Brothers sentenced for 2007 Grand Rapids murder


GRAND RAPIDS, Mich. (WOOD) — The mother of 22-year-old Douglas Ryan Pollok says the man who killed her son in 2007 stole at least 58 years from her only son and she wanted a sentence to match that theft.

“Throughout the last eight years I have cried more times than I can count,” said Brenda Roos.

The judge heard her Wednesday, April 13, and sentenced the killer to life in prison.

A month ago, 28-year-old Juan Reyes was found guilty of second-degree murder, attempted murder and felony use of a firearm.

His older brother, Eric Santiago, 31, pleaded guilty to being an accessory after the fact and testified against his brother.

Santiago was sentenced to one year in prison as part of a plea deal, despite requests from family members that he receive a harsher sentence.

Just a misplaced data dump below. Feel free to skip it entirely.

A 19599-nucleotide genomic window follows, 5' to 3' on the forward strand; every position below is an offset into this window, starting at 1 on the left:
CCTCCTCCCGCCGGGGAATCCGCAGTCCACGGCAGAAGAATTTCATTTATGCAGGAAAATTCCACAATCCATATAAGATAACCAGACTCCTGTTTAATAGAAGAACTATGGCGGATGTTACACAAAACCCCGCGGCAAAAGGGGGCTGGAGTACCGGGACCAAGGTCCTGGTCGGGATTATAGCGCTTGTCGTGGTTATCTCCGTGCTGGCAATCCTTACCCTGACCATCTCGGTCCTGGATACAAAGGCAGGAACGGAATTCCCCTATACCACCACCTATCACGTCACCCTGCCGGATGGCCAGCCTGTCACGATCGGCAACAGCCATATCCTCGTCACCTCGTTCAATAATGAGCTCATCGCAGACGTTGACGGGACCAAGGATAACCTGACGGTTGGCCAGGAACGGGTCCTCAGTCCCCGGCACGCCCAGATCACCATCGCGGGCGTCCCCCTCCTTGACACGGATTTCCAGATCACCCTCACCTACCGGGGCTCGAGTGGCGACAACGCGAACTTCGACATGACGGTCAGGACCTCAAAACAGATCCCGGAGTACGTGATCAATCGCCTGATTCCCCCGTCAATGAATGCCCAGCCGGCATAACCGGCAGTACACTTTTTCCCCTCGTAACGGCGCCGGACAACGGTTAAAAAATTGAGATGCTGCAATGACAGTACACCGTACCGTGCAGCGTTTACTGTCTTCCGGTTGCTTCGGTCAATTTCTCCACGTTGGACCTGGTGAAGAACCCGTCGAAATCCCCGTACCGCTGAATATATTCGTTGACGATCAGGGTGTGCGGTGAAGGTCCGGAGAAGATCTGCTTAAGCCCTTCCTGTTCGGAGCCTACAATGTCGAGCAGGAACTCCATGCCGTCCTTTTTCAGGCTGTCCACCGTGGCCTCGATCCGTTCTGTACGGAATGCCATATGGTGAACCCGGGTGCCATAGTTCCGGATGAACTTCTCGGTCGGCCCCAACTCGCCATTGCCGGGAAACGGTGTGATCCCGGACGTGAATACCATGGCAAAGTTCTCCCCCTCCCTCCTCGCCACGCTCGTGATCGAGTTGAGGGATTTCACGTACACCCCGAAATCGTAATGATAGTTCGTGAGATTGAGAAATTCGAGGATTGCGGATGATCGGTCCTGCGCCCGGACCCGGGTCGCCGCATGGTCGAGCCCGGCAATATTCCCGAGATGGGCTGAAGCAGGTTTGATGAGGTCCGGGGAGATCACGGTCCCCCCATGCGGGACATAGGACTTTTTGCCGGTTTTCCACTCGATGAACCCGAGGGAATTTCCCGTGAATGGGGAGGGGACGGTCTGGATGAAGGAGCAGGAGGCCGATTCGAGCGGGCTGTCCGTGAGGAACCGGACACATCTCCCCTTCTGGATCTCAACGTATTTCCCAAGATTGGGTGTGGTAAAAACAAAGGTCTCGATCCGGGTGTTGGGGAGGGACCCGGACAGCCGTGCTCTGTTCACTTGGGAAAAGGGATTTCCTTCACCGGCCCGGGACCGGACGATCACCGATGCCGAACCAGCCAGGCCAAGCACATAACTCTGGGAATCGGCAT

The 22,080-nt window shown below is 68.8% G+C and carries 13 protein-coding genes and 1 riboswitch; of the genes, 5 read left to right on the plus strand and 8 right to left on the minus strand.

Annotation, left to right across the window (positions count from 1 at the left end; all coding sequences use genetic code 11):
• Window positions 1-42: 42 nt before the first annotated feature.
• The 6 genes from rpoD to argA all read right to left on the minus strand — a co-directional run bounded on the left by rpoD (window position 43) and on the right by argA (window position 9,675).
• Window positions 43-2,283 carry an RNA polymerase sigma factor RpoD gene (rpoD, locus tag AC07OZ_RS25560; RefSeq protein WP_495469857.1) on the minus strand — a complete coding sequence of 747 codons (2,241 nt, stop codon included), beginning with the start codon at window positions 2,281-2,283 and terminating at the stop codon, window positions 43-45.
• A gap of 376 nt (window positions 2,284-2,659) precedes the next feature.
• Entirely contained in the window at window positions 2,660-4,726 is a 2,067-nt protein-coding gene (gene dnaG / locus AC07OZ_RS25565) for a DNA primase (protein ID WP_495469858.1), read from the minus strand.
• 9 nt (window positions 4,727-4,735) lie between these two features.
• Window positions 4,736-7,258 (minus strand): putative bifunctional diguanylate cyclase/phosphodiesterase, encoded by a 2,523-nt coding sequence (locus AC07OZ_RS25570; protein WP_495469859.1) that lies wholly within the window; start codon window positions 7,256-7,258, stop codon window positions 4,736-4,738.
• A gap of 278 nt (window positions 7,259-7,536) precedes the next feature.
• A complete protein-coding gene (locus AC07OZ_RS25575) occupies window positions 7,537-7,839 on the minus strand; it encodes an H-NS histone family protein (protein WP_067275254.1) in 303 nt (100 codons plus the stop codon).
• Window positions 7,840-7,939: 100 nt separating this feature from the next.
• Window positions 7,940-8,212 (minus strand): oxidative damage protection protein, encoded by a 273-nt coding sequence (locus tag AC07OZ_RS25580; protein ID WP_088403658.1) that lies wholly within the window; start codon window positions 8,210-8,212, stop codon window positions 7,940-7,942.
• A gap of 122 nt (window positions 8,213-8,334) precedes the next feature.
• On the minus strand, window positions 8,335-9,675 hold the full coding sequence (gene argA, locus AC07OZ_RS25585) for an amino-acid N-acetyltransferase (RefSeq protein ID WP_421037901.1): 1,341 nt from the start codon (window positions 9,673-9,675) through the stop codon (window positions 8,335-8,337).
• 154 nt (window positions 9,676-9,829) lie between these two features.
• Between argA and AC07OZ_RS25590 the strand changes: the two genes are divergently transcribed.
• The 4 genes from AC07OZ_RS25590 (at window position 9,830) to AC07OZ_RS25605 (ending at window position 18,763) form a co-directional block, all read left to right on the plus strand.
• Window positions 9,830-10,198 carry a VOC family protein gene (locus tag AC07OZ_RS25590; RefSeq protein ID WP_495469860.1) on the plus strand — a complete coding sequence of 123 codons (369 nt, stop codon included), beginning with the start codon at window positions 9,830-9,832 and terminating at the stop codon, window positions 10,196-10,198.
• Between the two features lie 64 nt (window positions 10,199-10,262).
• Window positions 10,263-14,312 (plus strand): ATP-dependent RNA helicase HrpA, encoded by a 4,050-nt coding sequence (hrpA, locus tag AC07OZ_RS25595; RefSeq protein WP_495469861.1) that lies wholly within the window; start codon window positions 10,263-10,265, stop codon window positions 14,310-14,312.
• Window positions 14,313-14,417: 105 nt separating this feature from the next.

The shootings started around 2 a.m. on Sept. 30, 2007, when Santiago was driving a gold 1997 Cadillac around north Wyoming, looking for alleged rival gang member Angel DeLucas.

The Cadillac chased a red minivan through the parking lot of what was then a BP Gas station at Burton Street and Clyde Park Avenue.

DeLucas told police that Santiago was firing shots at him. Gas station video shows people ducking out of the way of shots that shattered the window.

No one was injured in that incident, but not long after, the car drove past a birthday party in the 700 block of Cutler Street SW, about two blocks from the gas station, just over the border into Grand Rapids.

Witnesses said the car pulled up and occupants demanded to know where the van was. Then one person shot in the air and another began firing into the crowd of about 20 people at the birthday party.

The shots killed 22-year-old Pollok, a Grandville High School graduate who was planning to get married within a year.

Jesse McDowell, who was shot in the arm, testified that he saw Reyes at the scene, but did not see who actually fired the fatal shots.

After the shootings in 2007, the brothers fled to Guadalajara, Mexico where they managed to evade capture using aliases until FBI agents and Mexican law enforcement caught up with them last summer.

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